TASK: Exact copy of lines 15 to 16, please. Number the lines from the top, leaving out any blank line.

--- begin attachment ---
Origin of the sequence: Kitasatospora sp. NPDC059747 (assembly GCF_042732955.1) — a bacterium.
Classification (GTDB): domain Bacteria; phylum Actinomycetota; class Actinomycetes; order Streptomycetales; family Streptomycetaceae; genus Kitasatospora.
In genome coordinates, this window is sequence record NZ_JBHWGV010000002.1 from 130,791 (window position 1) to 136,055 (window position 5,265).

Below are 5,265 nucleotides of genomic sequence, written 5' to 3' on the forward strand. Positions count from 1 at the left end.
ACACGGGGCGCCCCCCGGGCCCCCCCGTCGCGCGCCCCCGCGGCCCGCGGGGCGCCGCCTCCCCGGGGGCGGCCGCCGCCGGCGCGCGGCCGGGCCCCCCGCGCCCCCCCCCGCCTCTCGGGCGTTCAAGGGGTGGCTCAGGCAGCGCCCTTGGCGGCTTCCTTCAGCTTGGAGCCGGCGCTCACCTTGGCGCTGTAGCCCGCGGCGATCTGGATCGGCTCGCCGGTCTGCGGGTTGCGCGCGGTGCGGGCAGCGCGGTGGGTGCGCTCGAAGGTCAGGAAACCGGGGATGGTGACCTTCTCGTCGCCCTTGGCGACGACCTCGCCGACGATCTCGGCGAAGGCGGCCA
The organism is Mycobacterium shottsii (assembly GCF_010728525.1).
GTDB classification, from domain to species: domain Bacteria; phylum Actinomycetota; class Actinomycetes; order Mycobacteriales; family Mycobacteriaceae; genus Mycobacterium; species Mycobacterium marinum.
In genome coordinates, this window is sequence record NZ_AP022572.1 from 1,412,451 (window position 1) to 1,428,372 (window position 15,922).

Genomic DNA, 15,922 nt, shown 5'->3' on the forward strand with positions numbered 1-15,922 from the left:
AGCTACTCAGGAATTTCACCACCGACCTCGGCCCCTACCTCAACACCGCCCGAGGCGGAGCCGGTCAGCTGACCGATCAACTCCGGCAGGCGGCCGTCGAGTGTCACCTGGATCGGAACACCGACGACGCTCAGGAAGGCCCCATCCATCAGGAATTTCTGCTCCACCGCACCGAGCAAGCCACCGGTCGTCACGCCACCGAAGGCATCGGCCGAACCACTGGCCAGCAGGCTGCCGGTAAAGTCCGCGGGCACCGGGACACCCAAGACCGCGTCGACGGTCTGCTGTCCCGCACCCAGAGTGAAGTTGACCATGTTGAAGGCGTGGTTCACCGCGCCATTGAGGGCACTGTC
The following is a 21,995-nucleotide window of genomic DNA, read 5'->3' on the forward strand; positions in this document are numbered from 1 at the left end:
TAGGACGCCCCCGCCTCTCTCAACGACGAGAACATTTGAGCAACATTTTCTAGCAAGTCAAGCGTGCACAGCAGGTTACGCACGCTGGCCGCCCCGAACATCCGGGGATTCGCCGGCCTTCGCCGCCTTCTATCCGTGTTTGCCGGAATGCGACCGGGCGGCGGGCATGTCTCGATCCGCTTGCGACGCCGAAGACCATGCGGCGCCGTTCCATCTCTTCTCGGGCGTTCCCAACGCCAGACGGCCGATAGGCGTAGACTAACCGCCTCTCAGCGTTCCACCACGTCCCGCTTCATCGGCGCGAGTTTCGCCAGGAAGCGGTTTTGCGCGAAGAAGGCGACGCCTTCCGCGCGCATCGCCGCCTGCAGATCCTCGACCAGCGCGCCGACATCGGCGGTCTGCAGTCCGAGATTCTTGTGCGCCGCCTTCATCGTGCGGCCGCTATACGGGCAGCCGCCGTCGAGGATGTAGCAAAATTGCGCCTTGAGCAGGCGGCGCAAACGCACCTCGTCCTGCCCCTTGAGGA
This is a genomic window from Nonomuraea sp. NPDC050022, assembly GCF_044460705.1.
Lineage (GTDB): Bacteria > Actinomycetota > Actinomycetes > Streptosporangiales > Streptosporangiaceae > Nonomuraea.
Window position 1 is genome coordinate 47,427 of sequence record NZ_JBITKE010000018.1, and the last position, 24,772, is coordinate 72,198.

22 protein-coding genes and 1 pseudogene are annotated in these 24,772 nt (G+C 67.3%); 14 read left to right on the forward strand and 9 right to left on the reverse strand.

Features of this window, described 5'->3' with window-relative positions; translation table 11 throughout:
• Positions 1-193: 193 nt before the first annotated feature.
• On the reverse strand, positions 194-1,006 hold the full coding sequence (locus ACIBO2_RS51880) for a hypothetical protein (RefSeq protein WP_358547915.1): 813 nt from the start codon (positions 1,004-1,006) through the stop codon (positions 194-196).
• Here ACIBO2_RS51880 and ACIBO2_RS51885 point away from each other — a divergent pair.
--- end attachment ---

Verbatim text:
Window position 1 is genome coordinate 47,427 of sequence record NZ_JBITKE010000018.1, and the last position, 24,772, is coordinate 72,198.

22 protein-coding genes and 1 pseudogene are annotated in these 24,772 nt (G+C 67.3%); 14 read left to right on the forward strand and 9 right to left on the reverse strand.